Column: Confusing Scott with Scott, but not with Harry

By SCOTT SAALMAN

“Are you Scott Saalman?”

I occasionally field this question posed to me by total strangers.

I have been conditioned over time to respond this way, “Yes, I am Scott Saalman. But you probably are mistaking me for Scott Sollman.” Which is usually the case when people learn my name is Scott Saalman. Our names sound alike, but he’s apparently more popular.

Scott Sollman is a high school sports announcer on the local radio. He also announces Dubois County Bombers games. Scott Sollman does a mean Harry Caray “Take Me Out to The Ballgame” imitation. His shtick is very popular with the populace. I hear about it all the time. Sometimes people refuse to believe I’m not Scott Sollman. They think I’m joking — as if the other Scott is a funny, funny guy. I have been asked to do Harry Caray for people right on the spot. I don’t dare. Even the real Harry Caray sings better than me — and he’s dead. If I sang, it would be Scary Caray.

One time, I invited Scott Sollman to read a column of mine at a Will Read and Sing For Food benefit show. It was similar to this one, explaining how people mistake me for him. He opened the show, reading the piece as if he wrote it. I stayed out of sight. Finally, when he finished, I joined him on stage. I don’t think the audience even got the joke. Most just wondered who the hell I was — at my own show. To this very day, that skit did nothing to stop people from constantly telling me they love listening to me on the radio.

Believe it or not, there is another Scott Saalman out there in the world. I found him on Facebook and reached out. We might be related but we never could figure it out exactly. He is hair-impaired like me. He likes the Cubs — so cue up Harry Caray again. I’m kind of glad we don’t live in the same town. Scott Sollman is enough of a shadow for Scott Saalman to deal with. I can’t imagine adding a second Scott Saalman to the mix.

It’s not that it deflates my ego when people mistake me for Scott Sollman. I know Scott Sollman well enough to know he’s a great community-oriented guy. So, if people think I’m him, that works for me. I haven’t seen his face in the paper’s crime reports yet. Thank goodness. That is when people will assume he is me.

I guess The Herald could run my photo with this column to possibly clear up this 28-year-old craziness, but it would likely get the circulation department up in arms since their goal is to sell papers, not scare readers away.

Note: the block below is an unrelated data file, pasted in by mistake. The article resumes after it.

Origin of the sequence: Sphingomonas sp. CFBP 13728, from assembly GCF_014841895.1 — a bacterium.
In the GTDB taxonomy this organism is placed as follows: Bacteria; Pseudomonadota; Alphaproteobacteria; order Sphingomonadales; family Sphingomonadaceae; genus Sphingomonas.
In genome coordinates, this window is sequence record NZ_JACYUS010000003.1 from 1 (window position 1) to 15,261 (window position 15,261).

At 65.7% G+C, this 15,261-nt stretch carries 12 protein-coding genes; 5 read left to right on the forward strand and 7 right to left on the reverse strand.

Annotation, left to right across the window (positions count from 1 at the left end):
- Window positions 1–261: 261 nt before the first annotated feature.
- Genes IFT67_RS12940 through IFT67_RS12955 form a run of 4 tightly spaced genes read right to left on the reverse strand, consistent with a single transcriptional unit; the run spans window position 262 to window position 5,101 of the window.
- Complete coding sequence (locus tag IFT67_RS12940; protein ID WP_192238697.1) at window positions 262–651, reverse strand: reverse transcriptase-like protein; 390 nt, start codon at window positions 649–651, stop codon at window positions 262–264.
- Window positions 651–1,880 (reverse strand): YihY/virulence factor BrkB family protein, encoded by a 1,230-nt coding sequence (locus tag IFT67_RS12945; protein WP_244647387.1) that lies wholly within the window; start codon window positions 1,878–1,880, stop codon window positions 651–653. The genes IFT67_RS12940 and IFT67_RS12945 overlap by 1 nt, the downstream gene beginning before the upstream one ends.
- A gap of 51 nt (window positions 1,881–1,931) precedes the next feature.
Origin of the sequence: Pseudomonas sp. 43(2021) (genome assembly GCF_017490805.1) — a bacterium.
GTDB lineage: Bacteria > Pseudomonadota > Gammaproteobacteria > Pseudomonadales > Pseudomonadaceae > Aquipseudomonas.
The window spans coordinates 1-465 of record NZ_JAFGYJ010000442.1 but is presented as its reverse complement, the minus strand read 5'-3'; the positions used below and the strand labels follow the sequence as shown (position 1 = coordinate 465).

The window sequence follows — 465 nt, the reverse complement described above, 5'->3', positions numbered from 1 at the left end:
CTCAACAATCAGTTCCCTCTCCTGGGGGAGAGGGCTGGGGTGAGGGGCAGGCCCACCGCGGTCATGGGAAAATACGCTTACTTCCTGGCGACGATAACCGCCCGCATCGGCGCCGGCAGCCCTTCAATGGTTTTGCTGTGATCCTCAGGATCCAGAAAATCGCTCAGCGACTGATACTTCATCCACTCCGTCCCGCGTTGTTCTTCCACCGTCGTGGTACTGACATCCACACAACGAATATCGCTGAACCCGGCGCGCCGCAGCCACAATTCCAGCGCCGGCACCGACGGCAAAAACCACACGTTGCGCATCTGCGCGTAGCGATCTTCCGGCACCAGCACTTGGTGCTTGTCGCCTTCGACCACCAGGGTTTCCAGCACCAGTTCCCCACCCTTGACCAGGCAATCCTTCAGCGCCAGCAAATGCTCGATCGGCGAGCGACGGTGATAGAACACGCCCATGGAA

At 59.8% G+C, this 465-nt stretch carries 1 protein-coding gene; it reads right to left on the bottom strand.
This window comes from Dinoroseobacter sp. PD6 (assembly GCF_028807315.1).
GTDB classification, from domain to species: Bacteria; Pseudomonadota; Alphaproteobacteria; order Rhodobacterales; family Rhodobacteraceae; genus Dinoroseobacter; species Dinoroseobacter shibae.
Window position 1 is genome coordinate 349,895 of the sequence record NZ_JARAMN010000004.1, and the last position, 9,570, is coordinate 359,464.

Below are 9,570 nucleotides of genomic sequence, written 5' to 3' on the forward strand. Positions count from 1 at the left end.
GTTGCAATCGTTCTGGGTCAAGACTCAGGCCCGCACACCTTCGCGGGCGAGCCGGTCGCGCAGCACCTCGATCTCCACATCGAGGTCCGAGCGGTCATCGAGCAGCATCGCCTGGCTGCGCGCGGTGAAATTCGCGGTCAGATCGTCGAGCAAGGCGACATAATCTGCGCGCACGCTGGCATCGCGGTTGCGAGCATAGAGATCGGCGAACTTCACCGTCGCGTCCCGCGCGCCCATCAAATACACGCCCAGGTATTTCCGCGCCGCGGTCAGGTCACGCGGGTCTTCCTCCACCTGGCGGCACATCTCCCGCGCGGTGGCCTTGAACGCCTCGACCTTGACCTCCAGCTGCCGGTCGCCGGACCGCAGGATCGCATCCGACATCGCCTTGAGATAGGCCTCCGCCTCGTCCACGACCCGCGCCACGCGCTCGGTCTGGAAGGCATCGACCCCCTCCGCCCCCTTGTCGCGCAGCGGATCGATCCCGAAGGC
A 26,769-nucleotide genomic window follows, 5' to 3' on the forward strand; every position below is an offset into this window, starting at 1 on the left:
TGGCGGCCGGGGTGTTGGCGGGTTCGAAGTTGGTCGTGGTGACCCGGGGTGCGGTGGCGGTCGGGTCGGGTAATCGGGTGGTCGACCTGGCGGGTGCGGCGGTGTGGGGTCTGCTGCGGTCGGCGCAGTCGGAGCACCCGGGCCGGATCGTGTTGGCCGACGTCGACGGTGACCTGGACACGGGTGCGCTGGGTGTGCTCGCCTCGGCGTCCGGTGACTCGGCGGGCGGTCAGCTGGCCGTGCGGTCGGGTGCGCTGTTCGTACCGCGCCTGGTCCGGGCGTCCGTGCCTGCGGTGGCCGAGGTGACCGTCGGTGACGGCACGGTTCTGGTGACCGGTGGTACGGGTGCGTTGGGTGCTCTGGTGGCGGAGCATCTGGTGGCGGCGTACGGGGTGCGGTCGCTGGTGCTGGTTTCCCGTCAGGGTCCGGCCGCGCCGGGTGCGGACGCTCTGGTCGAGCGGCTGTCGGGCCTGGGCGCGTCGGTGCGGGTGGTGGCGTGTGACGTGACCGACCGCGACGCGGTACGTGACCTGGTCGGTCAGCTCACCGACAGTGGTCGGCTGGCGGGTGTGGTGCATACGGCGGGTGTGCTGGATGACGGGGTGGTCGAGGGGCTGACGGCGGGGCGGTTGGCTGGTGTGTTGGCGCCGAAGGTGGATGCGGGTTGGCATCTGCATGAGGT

I ultimately blame my parents for this chronic case of mistaken identity. You see, my real first name is Marion. Marion Scott Saalman. I was baptized Marion the Third. Even my parents, who named me Marion to apparently appease my grandfather (Marion the First), couldn’t bring themselves to call me Marion. Mom says she cried over my Marion name for days — apparently so did I. She wanted to name me Dominic. From Earth day one, I was called by my middle name, never my first name. How weird is that?

Johnny Cash’s “A Boy Named Sue” was in heavy rotation on my parents’ stereo in the late ’60s. Maybe dad was using the song to indirectly tell me that he named me Marion just to toughen me up and prepare me for a rough world, just like the dad who named his son Sue did in the song. “It’s the name that helped to make you strong,” the dad tells Sue after their epic barroom brawl. Nice try, dad. The truth is, I was officially named Marion the Third by Marion the Second, who didn’t want to upset Marion the First.

Yes, had my parents stuck with Marion, there likely wouldn’t be this Scott Saalman versus Scott Sollman confusion.

This summer, something rare occurred. Brynne and I exited Denny’s. It was 11 p.m. on a Saturday. I held the door open for an elderly couple also on a Denny’s date. The lady looked at me and asked, “Are you Scott Saalman?” I replied, “Yes, I am.” Then I whispered to Brynne, “OK, here it comes,” expecting the lady to say she listens to me on the radio. Instead, she said, “I always look for your stories in the Herald.”

Brynne squeezed my arm. I nearly teared up. I asked the lady questions. I didn’t want them to leave. I wanted to savor the moment. Jim and Jennie Houtsch. Come September, they will celebrate 65 years of marriage. Brynne and I enjoyed our chat with this Otwell couple out on the town. Who knows, we might just crash their anniversary party. Maybe I’ll even do Harry Caray there — you know, just to keep people guessing.




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